How ChatGPT rewired the tech world
The lay of the Big Tech landscape has profoundly shifted in the year since OpenAI released ChatGPT on Nov. 30, 2022.
Why it matters: Tech's own innovation — rather than government or any other external force — has once again driven a massive transformation of the industry.
- By contrast, five years of techlash — including hundreds of congressional hearings and bills, a barrage of lawsuits and precipitous drops in public trust — failed to unseat, or even slow, any of the industry's five dominating companies.
Of note: Two previous industry-led waves of new tech — the cryptocurrency-Web3 vision and the dream of building a metaverse — have yet to cross over from geeky niche enthusiasm to mass-market adoption. ChatGPT did so faster than any previous tech offering.
What's happening: Every one of tech's giants has begun to reorder its world around generative AI, which most of Silicon Valley now views as the biggest new-platform opportunity since the iPhone arrived in 2007.
Google quickly started putting AI-written summaries at the top of its search results, even as leaders and investors worried about how the change could undermine the search giant's ad-based profit machine.
- Google also moved to transform DeepMind, which it acquired in 2014, from a research-oriented think tank into a product-focused operating unit.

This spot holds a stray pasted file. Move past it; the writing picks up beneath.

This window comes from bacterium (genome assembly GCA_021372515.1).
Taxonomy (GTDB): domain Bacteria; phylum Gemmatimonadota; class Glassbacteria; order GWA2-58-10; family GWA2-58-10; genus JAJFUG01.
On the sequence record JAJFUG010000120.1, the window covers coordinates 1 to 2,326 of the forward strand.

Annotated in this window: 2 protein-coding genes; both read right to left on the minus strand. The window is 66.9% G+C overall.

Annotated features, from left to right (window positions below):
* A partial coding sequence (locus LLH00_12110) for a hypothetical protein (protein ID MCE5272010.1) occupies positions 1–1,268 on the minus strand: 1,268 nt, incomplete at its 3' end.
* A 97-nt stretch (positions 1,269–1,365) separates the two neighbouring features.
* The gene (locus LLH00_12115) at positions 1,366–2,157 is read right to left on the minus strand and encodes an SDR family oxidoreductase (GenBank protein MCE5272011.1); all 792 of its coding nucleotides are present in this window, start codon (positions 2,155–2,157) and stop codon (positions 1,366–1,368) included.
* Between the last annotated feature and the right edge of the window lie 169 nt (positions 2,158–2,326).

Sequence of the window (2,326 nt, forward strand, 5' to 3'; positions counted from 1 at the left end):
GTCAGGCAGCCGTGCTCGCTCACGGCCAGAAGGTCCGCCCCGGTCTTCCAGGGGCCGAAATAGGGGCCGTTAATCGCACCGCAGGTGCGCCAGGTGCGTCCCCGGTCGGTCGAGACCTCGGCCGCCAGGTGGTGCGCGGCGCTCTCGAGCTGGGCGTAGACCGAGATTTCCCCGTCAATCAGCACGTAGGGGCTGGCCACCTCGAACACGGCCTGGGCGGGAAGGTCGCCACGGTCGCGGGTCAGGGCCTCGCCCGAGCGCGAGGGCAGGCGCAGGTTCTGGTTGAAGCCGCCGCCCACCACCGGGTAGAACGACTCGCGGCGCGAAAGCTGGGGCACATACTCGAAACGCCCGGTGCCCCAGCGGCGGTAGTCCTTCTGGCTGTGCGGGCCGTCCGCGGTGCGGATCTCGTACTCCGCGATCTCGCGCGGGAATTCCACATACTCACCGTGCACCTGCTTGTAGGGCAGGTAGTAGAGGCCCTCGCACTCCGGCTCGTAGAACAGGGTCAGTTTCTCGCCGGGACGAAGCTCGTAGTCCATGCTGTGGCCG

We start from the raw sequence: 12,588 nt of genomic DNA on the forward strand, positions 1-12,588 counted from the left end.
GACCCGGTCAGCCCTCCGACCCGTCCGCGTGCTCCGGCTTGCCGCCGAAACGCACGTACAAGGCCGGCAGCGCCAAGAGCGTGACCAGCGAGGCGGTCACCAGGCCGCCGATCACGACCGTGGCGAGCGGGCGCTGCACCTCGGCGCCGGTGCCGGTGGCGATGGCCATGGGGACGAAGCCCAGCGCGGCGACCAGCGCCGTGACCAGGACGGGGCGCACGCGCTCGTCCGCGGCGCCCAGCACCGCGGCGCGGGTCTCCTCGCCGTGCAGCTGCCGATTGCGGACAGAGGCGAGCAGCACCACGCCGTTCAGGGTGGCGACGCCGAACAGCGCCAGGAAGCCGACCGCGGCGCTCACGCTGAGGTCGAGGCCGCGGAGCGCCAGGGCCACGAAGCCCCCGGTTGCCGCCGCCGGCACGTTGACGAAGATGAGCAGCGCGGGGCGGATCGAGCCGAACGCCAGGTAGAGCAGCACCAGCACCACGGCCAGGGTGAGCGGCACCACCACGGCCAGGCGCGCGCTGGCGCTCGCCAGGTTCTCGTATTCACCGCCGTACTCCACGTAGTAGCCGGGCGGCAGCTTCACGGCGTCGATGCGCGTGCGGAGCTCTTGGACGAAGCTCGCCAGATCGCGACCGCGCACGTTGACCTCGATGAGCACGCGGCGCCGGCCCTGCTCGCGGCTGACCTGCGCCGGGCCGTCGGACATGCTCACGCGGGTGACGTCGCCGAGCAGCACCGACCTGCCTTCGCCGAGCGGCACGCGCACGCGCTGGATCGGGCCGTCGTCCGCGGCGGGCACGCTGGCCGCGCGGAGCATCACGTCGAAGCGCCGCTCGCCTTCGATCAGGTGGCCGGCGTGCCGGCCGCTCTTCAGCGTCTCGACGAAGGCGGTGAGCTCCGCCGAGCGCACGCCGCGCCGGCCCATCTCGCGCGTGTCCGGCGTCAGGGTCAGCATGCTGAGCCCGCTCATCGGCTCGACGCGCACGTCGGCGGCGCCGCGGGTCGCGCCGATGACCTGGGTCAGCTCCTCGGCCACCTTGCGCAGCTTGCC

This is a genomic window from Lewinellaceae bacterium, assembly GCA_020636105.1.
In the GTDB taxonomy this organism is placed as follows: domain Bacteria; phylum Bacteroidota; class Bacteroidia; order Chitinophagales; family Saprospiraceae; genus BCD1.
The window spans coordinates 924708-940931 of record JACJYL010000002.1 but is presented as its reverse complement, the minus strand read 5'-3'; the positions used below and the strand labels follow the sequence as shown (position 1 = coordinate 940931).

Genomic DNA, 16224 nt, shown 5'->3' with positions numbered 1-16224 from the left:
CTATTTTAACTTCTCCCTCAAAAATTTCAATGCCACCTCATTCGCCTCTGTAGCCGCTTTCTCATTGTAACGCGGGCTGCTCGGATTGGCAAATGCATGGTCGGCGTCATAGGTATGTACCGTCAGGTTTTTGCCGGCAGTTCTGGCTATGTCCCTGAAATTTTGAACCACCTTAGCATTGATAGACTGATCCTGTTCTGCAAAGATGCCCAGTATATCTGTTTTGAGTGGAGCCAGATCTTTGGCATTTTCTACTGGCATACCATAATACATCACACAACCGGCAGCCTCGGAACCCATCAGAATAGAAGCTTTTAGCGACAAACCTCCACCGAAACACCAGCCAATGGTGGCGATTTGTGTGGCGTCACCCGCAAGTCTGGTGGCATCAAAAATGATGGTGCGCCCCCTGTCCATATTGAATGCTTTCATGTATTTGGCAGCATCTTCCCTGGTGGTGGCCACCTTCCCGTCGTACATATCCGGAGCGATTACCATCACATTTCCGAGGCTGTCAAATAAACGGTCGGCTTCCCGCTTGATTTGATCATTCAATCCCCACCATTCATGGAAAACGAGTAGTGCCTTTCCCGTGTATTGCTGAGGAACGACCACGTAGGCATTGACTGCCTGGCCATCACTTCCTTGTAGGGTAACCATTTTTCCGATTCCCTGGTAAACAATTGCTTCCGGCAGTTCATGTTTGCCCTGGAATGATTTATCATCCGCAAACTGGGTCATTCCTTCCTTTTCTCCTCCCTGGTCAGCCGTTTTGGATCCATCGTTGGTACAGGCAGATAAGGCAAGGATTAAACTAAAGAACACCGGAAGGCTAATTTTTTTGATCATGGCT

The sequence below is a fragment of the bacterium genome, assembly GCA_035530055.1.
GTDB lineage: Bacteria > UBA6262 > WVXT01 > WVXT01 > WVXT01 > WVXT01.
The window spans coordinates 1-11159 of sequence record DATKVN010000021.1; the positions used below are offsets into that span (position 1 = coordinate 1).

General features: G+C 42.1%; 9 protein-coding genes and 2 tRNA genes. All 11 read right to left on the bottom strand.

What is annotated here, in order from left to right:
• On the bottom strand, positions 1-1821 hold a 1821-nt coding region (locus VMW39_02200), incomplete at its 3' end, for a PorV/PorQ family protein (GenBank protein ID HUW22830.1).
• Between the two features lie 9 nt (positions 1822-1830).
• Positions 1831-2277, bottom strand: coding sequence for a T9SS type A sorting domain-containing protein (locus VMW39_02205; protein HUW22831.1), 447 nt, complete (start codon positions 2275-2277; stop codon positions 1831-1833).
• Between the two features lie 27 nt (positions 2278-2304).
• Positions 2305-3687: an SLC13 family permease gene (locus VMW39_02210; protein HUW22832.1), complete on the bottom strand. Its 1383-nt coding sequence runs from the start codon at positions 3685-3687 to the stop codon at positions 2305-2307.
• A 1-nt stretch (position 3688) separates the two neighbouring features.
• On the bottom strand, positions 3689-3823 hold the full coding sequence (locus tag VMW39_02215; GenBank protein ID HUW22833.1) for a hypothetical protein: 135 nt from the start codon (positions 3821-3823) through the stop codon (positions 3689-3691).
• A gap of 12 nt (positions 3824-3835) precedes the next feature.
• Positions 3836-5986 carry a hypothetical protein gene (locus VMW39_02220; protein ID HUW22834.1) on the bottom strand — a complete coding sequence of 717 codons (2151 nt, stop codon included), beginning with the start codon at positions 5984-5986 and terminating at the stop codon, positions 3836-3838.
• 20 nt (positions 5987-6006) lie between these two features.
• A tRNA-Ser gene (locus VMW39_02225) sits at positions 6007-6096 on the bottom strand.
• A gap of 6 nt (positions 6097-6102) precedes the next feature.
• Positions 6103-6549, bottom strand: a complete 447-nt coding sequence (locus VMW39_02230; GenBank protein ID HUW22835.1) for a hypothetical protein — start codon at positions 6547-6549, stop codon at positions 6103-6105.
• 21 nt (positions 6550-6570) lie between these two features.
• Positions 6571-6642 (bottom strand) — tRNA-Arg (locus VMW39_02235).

- The giant's internal progress on generative AI matched or exceeded OpenAI's before ChatGPT's release — but Google had approached public deployment more cautiously, concerned over potential risks and harms.
- That ambivalence still looms over its strategy, despite reports of "code red" mobilization inside Google to meet the moment.
Microsoft — OpenAI's closest partner and biggest investor — rushed to wrap ChatGPT-style assistants, which it called copilots, into every corner of its enterprise-dominating office tools and operating systems.
- Microsoft is now "the copilot company," CEO Satya Nadella told a developer conference this month. In the future, he said, "there will be a copilot for everyone and everything you do."
Meta is talking much less about building the metaverse — an initiative around which Mark Zuckerberg renamed the company just two years ago — and much more about the ways generative AI will drive growth in social media engagement and advertising.
- Meta has built its AI strategy around releasing open source models that, it hopes, will prevent its rivals from controlling the AI platform the way Apple and Google owned the smartphone through their operating-system control.
Amazon hopes to parlay its Amazon Web Services subsidiary's dominance of cloud computing into a commanding position in generative AI.
- With its Alexa voice assistant, the retail giant was a leader in the previous generation of conversational AI. But Amazon has yet to put a strong stamp on the consumer end of the new chatbot boom — though it, like Google, hopes the current AI boom will revitalize its voice-assistant business.
Apple remains Big Tech's most conspicuous laggard in the AI race ChatGPT set off.
- While its Siri assistant introduced the public to voice-activated computing, and the firm is rumored to be at work on its own generative AI projects, Apple's biggest product rollout of 2023 involved its next-generation Vision Pro headset, rather than AI.
Yes, but: Apple remains tech's most valuable company.
- Historically, Apple has waited to swoop in and seize markets only when it believes emerging tech and public demand have perfectly aligned — and its own innovations can provide margin-boosting added value.